Why Nullification Mattered in the 19th Century and Why It Matters Now
Edited from U.S. History Review Text by Paul M. Roberts, p. 158.
In 1828, while Adams was President,
Congress imposed a stiff tariff on imports. Southerners, who relied on such imports, found this repugnant because it increased
the costs of manufactured goods they had to buy, and argued that the Federal Government was simply increasing the profits
of Northern businesseses at the expense of Southern farmers. Southerners called this a "tariff of abominations."
Objecting to this, and a subsequent 1832 protectionist tariff which did lower rates, the South Carolina Legislature adopted
an Ordinance of Nullification which declared the laws inoperative and prohibited officials from collecting the funds. They
added that if such attempts were made, that the state would leave the Union. President Jackson sent South Carolina a
firm message asserting that no state may disobey the laws of the land nor secede. He was prepared to use military means
to get his point across but the Great Compromiser, Henry Clay, then a US Senator, was able to forge a deal (The Compromise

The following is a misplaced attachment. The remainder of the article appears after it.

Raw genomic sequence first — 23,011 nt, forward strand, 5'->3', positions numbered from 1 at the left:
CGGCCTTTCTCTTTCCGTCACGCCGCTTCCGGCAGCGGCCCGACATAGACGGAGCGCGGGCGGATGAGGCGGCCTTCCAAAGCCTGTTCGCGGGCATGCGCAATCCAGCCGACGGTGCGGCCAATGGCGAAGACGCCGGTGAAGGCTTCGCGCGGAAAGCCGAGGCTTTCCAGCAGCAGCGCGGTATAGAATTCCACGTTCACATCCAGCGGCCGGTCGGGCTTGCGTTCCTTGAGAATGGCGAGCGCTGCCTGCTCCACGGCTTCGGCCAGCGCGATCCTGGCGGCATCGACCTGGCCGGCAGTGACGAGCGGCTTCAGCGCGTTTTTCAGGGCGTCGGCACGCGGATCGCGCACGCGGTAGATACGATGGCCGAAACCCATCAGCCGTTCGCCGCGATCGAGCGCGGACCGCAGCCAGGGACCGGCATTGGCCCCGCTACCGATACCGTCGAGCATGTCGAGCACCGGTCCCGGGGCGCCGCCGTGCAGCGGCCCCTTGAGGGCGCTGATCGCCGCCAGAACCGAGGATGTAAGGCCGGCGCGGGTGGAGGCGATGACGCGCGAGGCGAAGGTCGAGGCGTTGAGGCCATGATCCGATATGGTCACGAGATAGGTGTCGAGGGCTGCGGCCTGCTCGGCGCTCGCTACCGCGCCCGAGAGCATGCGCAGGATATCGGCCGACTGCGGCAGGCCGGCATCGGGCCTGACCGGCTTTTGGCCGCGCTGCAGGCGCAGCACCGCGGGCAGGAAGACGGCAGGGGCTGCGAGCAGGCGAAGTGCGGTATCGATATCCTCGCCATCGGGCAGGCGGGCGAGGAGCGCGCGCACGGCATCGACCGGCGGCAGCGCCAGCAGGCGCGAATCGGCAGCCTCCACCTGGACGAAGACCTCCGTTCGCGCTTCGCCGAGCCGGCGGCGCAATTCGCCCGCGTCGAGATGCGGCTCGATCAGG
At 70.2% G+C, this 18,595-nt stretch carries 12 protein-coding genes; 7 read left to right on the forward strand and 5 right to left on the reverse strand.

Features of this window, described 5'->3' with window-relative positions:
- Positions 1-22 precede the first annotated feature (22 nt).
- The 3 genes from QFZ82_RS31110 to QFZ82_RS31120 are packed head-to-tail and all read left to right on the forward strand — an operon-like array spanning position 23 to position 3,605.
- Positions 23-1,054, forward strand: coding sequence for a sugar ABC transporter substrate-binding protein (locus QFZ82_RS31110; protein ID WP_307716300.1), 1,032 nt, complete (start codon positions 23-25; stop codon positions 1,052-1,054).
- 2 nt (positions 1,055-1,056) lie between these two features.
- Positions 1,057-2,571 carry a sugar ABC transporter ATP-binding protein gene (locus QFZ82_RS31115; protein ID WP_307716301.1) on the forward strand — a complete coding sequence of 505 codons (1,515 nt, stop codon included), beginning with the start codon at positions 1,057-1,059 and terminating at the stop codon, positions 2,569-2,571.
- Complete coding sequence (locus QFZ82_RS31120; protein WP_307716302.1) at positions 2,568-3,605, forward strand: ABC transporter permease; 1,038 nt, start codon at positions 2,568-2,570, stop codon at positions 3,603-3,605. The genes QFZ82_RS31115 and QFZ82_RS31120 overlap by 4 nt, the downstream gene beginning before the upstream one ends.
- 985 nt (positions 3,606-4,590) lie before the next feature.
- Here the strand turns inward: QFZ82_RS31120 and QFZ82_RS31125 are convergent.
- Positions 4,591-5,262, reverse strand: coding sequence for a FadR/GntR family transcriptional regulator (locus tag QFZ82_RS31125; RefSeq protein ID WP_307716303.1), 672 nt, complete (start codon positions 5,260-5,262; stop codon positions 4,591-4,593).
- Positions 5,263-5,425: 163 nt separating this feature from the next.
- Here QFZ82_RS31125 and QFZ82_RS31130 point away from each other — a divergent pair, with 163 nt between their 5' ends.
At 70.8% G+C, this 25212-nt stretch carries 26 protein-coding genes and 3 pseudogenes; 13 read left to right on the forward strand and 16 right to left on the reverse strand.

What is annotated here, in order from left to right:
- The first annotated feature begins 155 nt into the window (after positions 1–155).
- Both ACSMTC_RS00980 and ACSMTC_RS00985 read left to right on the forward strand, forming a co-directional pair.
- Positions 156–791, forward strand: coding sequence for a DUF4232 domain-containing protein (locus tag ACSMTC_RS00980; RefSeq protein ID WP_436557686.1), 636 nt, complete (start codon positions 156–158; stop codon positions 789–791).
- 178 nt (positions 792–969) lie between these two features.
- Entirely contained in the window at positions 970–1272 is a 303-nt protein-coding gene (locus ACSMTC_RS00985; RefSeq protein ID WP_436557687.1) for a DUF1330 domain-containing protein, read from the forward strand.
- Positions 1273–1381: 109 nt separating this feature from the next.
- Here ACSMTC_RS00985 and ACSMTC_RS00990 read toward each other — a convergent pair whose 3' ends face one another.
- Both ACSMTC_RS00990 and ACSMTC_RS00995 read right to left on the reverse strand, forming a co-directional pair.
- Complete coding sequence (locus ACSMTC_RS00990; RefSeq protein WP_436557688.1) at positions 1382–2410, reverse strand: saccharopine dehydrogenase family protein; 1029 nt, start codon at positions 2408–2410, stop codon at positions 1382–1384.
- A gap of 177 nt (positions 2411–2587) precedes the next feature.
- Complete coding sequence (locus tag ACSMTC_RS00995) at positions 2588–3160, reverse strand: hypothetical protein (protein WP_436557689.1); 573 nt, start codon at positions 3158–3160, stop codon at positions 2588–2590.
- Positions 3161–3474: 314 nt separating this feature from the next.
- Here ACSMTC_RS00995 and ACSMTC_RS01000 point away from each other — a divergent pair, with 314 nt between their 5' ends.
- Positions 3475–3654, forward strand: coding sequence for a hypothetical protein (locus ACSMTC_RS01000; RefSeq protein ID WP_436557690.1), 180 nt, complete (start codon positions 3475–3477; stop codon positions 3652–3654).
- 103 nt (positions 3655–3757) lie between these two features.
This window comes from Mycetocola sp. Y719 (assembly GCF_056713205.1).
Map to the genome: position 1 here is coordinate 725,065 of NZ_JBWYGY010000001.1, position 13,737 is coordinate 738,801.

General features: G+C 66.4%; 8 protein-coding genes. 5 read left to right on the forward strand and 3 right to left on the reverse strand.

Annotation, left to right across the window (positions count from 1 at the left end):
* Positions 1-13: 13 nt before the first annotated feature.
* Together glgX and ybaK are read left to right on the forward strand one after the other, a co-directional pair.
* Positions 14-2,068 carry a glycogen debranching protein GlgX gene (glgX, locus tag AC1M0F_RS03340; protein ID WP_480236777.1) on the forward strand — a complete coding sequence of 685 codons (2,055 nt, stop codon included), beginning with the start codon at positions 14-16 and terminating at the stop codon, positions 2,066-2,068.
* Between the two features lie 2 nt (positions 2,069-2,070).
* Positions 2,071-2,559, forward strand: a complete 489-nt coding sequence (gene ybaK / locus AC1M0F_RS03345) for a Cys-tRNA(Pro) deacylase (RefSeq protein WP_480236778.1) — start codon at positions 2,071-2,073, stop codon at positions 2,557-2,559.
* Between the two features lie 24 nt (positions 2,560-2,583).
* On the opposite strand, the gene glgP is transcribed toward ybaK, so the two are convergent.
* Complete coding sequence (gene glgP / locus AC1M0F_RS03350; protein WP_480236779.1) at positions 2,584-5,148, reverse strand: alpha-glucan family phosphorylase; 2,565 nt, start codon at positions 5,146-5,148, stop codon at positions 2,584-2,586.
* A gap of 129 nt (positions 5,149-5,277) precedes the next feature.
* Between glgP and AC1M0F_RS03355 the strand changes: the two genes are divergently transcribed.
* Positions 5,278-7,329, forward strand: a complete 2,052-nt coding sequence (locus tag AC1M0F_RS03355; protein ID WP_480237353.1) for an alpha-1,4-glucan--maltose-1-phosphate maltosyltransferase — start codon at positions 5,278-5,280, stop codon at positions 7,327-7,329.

Tariff of 1833) that gradually lowered the tariff over ten years. This process preserved the supremacy of the Federal
Government over the states, but was representative of anger within parts of the American Government that would not subside.
Whether States Need to Obey Federal Law
- What similarities are there between the issues in the 1830s and the attempts by some states to ignore
aspects of the new Health Care Law?
- Are there other laws that states wish to ignore? If so, which states
and what laws?
- How do concerns over taxes today parallel arguments made by people like Calhoun? Which politicians
today most closely resemble Calhoun? Does anyone?
- Can reducing agency enforcement of existing law have the same effect
as legislating from the Executive Branch or the Judiciary? What does the word "legislate" mean in this context?
there be an equivalent today of a "Force Bill?"